Wednesday, December 9, 2015

New AHA Statement: Women with Type 2 Diabetes Twice as Likely to Have Cardiovascular Disease as Men

The American Heart Association has issued a new statement in Circulation entitled, “Sex Differences in the Cardiovascular Consequences of Diabetes Mellitus.” Overall, the statement suggests that having Type 2 Diabetes causes more severe cardiovascular consequences for woman than it does for men. 

Specifically, women with Type 2 Diabetes:
  • Have heart attacks at earlier ages than men;
  • Are more likely to die after a first heart attack than men;
  • Are twice as likely to develop coronary heart disease than men;
  • And are less likely to have adequate diabetes control than men.

The statement also suggests that African-American and Hispanic women with Type 2 Diabetes are at especially greater risk for coronary heart disease and stroke compared to men with Type 2 Diabetes.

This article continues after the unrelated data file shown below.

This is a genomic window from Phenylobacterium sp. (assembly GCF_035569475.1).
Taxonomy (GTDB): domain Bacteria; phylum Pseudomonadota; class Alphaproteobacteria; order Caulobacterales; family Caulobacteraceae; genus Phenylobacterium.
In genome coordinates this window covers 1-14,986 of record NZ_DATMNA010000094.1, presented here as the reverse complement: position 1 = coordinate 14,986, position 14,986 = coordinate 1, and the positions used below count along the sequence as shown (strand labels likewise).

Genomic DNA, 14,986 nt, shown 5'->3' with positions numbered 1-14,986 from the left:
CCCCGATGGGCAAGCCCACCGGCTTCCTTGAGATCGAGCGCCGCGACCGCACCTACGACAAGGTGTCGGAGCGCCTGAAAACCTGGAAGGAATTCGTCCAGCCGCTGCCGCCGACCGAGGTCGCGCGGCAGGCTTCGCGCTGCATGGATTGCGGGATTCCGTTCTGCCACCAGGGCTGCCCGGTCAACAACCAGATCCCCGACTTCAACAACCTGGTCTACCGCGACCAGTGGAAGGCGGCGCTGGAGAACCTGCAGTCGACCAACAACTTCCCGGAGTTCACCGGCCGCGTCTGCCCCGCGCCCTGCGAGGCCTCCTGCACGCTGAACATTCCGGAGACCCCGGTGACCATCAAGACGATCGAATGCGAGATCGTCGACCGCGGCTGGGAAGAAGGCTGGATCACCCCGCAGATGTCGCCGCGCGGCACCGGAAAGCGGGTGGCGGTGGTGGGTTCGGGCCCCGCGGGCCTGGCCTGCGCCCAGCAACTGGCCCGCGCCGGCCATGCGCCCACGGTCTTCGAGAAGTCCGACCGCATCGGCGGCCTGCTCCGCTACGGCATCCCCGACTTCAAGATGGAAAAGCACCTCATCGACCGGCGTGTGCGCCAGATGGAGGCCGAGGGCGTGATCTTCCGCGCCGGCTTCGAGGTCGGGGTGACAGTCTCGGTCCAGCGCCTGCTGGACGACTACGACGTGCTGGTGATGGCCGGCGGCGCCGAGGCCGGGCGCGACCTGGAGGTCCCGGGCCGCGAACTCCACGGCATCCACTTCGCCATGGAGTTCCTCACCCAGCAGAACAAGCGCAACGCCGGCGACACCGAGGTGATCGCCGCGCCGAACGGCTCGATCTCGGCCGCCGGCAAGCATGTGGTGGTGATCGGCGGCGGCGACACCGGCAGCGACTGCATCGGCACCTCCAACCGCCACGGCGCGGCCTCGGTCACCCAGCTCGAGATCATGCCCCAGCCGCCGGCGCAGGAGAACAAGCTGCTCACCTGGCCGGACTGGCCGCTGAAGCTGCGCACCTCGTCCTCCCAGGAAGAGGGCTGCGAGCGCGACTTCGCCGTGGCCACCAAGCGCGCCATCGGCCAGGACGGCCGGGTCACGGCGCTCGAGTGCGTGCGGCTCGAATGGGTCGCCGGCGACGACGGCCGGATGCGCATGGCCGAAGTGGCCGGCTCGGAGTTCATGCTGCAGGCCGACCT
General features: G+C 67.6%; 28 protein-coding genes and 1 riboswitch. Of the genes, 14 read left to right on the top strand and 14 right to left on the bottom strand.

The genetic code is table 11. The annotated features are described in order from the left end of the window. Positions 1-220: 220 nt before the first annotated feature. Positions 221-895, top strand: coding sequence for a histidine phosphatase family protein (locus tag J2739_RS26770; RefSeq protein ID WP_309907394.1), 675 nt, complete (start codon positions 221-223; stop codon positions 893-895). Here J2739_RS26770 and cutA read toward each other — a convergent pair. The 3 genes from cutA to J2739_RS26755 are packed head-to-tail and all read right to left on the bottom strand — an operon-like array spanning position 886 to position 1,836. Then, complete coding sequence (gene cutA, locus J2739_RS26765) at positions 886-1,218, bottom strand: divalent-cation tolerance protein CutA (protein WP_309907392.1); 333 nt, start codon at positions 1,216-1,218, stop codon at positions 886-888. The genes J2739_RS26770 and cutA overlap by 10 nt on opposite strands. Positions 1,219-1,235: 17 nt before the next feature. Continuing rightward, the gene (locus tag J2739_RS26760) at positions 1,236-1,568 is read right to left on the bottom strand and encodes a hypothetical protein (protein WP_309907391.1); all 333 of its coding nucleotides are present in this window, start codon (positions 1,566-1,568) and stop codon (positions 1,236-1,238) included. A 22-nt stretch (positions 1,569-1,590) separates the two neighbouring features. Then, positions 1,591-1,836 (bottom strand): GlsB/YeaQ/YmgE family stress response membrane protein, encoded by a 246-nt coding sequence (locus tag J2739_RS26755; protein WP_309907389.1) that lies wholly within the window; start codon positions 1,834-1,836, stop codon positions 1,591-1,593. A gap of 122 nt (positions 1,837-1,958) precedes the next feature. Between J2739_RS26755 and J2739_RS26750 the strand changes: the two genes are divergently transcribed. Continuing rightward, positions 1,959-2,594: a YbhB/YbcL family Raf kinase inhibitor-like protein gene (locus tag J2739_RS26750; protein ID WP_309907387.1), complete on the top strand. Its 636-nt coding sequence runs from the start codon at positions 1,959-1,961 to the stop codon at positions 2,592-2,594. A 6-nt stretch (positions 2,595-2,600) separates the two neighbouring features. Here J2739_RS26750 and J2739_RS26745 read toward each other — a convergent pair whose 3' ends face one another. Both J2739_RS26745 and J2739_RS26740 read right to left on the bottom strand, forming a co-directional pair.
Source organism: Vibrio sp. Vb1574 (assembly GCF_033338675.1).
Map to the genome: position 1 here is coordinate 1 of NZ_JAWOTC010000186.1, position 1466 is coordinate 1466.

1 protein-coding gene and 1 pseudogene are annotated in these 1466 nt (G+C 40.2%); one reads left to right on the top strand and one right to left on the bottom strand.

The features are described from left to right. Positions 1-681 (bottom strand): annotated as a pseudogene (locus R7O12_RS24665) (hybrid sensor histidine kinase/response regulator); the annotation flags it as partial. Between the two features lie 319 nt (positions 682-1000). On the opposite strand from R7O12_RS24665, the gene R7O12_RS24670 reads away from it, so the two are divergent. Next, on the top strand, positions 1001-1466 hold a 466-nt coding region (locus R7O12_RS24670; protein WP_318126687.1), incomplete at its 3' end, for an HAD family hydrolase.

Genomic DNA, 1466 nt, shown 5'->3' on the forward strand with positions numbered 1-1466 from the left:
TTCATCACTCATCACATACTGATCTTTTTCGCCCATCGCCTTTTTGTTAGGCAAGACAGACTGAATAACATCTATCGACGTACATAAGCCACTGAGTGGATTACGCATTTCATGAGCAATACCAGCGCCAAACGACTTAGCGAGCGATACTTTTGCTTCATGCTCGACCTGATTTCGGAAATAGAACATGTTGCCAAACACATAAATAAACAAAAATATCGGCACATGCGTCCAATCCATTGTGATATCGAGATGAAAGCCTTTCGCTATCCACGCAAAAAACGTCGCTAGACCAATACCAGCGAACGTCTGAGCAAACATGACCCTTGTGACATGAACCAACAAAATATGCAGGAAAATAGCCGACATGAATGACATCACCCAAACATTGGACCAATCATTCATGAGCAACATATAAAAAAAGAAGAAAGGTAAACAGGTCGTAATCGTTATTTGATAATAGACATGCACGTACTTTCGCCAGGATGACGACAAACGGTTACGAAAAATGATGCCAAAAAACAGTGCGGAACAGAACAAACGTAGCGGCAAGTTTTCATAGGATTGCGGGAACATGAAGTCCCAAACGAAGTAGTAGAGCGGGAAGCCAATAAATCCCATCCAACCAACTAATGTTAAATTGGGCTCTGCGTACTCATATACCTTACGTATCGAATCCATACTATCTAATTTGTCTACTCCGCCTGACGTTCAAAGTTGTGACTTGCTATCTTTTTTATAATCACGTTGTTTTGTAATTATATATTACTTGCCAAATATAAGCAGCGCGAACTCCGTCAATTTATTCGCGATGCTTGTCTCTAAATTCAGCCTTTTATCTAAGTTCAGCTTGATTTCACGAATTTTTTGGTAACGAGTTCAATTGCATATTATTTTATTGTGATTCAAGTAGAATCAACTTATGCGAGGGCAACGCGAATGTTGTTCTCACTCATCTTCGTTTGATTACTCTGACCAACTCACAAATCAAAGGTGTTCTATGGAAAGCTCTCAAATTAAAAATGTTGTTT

Another key finding from the statement suggests that women with Type 2 Diabetes may benefit more from intensive lifestyle modification than men with Type 2 Diabetes, with respect to cardiovascular risk reduction. The lifestyle modifications in question focus on healthier eating and increased physical activity.  A study from 2005 had previously shown that such modifications can reduce the need for antihypertensive and lipid-lowering pharmacotherapy, but the AHA statement has gone a step further by asserting that such modifications can actually impact adverse cardiovascular events directly. Click here to see the AHA’s news release about their new statement.

Lifestyle modifications are the cornerstone of the CDC recognized National Diabetes Prevention Program. In Colorado, there are over 25 providers of the National DPP. For more information about the National DPP in Colorado, visit our website.

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